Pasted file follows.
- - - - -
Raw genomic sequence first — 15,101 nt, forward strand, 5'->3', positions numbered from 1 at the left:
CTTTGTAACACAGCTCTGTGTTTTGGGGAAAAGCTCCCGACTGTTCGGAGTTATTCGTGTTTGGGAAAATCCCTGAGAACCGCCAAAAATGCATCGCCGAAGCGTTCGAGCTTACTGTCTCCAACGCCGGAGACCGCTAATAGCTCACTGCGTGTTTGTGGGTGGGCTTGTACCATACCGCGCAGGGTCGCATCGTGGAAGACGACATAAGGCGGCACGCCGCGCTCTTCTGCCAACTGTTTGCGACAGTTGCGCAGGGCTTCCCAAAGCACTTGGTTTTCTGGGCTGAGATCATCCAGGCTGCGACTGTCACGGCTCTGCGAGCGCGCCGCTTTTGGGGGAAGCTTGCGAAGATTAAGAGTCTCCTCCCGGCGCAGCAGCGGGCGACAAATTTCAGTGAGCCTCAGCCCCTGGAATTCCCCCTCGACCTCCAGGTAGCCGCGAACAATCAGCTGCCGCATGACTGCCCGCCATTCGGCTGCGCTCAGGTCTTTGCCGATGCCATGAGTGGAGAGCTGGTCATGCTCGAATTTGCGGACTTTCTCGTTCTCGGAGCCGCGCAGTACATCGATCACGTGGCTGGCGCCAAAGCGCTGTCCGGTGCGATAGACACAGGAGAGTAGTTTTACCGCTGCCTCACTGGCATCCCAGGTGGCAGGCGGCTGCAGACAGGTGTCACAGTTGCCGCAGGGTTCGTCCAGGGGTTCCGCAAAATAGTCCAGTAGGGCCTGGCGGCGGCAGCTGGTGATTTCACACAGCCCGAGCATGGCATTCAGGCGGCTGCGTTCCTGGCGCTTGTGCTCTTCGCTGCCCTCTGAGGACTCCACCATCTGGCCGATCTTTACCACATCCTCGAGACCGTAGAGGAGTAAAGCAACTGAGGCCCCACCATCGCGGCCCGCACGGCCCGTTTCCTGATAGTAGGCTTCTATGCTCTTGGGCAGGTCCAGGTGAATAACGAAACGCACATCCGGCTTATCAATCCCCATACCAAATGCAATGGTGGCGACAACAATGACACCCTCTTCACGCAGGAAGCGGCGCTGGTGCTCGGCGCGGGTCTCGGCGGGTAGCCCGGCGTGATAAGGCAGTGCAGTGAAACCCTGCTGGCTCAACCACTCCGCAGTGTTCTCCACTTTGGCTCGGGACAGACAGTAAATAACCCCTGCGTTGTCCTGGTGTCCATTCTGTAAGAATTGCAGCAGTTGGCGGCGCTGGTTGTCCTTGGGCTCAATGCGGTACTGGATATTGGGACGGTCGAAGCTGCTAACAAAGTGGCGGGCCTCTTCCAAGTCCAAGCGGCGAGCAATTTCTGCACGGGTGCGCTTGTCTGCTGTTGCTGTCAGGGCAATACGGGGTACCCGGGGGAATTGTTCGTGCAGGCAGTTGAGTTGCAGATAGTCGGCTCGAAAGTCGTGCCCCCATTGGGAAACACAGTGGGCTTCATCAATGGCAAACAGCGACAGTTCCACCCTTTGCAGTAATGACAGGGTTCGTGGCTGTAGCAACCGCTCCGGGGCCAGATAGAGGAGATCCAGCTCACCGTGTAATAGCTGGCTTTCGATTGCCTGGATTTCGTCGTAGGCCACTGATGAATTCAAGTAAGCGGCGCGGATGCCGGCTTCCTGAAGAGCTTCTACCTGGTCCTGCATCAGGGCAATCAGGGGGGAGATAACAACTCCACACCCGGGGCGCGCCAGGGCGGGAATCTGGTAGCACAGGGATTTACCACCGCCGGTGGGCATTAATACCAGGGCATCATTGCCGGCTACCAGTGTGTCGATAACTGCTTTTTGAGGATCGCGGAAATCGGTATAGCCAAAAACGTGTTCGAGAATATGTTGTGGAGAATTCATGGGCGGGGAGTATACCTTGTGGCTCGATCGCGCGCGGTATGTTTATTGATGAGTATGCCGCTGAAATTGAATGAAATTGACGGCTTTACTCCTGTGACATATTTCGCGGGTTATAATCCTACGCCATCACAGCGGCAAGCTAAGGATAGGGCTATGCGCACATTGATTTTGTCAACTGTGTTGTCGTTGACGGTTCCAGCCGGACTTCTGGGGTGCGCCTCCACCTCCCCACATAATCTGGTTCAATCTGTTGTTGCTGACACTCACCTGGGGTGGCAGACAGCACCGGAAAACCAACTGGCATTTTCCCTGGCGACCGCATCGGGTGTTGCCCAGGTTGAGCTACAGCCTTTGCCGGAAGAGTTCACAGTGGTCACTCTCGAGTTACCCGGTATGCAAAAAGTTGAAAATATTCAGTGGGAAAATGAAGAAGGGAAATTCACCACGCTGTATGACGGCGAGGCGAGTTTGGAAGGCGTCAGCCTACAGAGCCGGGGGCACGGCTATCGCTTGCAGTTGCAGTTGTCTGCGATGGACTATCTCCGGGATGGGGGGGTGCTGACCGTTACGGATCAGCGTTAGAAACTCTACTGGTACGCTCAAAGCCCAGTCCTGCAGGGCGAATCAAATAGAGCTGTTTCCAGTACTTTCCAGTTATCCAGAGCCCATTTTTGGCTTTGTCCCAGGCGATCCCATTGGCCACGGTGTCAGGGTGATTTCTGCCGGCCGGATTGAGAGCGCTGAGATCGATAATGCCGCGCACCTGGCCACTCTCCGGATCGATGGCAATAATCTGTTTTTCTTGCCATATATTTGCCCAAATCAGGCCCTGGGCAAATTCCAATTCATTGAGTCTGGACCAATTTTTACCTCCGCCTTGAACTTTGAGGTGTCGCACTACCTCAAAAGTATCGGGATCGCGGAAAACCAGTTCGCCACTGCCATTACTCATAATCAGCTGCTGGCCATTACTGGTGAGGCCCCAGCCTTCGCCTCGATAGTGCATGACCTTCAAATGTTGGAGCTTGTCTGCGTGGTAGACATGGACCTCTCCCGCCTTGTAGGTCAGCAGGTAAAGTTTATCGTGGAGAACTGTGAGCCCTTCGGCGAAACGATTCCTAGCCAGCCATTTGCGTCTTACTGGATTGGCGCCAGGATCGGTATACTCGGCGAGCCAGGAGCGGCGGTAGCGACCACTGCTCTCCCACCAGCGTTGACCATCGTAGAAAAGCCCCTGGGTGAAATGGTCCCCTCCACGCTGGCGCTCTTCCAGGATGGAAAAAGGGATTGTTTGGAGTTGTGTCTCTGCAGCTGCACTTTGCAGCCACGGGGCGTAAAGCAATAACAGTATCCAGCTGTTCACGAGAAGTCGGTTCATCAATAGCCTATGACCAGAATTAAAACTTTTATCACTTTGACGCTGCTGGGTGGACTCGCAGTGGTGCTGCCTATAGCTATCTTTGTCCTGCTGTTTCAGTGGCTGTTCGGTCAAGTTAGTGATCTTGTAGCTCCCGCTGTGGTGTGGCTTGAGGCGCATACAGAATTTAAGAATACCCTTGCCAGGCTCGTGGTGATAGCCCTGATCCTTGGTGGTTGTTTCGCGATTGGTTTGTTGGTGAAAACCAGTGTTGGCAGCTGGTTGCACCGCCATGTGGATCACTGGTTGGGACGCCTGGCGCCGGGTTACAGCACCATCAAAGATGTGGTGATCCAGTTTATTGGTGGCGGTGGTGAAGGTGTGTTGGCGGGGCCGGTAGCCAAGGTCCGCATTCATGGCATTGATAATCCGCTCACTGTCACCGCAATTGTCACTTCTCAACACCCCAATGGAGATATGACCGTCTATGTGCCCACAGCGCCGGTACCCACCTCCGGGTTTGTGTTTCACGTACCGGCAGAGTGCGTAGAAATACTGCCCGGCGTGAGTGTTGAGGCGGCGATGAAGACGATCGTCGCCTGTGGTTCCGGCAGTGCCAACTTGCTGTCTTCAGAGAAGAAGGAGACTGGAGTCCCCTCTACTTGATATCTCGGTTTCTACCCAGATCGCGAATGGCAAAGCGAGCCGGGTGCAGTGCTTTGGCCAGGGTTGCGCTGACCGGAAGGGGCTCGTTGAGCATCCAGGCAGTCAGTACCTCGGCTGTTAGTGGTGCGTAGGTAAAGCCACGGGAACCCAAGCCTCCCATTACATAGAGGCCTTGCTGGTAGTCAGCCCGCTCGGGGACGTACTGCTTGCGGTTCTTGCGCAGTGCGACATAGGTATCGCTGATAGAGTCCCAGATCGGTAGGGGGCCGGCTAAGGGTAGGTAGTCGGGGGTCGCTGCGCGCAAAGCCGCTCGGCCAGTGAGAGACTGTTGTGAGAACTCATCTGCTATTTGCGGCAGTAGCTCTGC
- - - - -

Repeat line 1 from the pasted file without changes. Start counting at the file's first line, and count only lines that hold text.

Raw genomic sequence first — 15,101 nt, forward strand, 5'->3', positions numbered from 1 at the left: